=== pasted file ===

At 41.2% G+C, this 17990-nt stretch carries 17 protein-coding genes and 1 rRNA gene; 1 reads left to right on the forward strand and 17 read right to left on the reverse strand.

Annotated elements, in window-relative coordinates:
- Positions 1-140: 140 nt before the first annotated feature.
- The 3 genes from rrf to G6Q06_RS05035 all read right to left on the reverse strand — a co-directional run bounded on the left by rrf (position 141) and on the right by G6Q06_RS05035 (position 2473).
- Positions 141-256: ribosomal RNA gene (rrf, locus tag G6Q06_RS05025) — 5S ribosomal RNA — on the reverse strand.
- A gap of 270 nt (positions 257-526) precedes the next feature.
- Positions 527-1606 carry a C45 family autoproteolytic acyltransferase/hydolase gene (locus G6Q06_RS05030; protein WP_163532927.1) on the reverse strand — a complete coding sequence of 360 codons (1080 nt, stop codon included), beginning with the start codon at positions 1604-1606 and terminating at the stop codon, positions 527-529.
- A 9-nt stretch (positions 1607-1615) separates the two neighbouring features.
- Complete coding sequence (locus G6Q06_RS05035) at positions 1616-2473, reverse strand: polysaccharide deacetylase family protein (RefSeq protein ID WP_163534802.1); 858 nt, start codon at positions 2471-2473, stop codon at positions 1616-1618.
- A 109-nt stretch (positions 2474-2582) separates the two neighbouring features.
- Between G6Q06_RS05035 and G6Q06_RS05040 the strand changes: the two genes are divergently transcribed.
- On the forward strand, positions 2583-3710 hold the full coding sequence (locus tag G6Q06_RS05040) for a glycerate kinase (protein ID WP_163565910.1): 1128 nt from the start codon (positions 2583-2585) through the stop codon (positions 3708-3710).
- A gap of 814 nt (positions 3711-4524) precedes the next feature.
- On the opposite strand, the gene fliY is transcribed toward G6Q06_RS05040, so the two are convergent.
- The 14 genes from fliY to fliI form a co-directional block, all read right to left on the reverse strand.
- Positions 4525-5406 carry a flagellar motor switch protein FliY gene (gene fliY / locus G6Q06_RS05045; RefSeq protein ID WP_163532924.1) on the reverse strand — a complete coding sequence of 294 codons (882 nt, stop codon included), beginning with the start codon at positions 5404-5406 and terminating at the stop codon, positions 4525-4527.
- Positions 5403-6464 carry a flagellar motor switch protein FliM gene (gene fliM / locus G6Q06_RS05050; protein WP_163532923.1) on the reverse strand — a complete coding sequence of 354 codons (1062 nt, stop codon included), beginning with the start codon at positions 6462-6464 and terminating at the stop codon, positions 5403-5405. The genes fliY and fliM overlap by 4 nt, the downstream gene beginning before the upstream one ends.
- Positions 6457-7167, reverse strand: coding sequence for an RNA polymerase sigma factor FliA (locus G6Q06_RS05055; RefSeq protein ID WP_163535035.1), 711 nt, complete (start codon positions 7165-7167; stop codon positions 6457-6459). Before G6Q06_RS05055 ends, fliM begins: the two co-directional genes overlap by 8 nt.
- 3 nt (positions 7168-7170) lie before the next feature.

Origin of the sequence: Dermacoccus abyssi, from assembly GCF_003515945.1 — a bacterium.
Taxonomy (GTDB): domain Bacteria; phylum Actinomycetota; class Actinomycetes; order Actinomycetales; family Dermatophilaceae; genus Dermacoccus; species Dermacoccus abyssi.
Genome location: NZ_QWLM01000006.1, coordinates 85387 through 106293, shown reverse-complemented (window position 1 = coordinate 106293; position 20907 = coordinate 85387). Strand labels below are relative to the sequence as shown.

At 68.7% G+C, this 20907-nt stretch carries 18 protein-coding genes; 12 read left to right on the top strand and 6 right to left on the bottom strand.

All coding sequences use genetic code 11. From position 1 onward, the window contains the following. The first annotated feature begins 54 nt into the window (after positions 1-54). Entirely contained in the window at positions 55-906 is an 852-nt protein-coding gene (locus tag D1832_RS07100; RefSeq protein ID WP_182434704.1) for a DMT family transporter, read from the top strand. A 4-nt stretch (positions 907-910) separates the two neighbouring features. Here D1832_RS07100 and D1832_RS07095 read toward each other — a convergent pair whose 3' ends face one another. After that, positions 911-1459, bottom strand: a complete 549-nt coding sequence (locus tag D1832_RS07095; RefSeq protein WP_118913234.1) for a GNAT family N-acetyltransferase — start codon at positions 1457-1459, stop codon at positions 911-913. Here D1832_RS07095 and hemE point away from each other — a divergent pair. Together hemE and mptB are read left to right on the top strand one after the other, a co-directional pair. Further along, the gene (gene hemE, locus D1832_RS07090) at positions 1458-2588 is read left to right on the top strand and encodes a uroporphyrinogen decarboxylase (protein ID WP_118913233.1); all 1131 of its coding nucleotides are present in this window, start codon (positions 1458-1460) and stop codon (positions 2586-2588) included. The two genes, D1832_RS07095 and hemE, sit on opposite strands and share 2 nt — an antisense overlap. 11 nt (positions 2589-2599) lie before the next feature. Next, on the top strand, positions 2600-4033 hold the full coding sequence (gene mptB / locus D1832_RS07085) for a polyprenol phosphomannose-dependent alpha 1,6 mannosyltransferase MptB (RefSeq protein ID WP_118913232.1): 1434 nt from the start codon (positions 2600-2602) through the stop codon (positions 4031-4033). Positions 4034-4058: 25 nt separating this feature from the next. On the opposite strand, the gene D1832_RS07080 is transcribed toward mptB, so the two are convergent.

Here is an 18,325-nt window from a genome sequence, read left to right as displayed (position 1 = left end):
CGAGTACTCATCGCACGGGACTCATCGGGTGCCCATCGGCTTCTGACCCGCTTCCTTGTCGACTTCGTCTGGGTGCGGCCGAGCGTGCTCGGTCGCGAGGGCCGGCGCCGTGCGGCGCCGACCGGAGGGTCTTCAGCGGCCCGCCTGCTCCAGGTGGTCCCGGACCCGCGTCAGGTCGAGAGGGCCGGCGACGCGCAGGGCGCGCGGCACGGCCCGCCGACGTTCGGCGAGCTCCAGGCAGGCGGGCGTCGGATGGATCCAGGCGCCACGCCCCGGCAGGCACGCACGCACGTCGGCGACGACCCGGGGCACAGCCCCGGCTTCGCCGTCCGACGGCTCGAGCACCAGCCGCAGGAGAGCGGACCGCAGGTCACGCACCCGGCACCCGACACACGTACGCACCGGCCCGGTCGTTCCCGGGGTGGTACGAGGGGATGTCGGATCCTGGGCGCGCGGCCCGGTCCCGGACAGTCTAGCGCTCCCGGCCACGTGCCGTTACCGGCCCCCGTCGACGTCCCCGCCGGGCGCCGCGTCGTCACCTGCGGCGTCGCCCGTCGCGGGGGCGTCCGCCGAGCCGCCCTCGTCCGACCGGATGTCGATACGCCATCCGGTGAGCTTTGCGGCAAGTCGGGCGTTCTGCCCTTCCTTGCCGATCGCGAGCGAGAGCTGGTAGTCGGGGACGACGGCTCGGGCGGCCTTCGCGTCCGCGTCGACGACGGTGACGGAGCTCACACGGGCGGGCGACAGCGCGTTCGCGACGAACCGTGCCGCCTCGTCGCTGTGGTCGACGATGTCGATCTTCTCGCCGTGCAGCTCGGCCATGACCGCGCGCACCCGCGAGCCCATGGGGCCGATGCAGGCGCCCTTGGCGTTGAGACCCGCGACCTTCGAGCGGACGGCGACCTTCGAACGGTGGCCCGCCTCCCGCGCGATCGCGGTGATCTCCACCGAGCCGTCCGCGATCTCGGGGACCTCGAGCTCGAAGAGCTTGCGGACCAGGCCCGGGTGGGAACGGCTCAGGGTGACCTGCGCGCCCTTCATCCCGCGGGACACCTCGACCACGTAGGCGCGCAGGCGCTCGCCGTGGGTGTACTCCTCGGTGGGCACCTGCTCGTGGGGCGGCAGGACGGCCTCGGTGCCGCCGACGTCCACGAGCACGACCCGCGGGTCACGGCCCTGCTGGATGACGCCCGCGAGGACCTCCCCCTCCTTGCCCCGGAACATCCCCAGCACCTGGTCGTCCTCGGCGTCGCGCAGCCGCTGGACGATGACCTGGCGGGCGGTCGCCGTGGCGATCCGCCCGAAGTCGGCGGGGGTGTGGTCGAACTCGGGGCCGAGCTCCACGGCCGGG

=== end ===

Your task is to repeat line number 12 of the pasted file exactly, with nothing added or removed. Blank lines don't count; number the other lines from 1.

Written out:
- On the forward strand, positions 2583-3710 hold the full coding sequence (locus tag G6Q06_RS05040) for a glycerate kinase (protein ID WP_163565910.1): 1128 nt from the start codon (positions 2583-2585) through the stop codon (positions 3708-3710).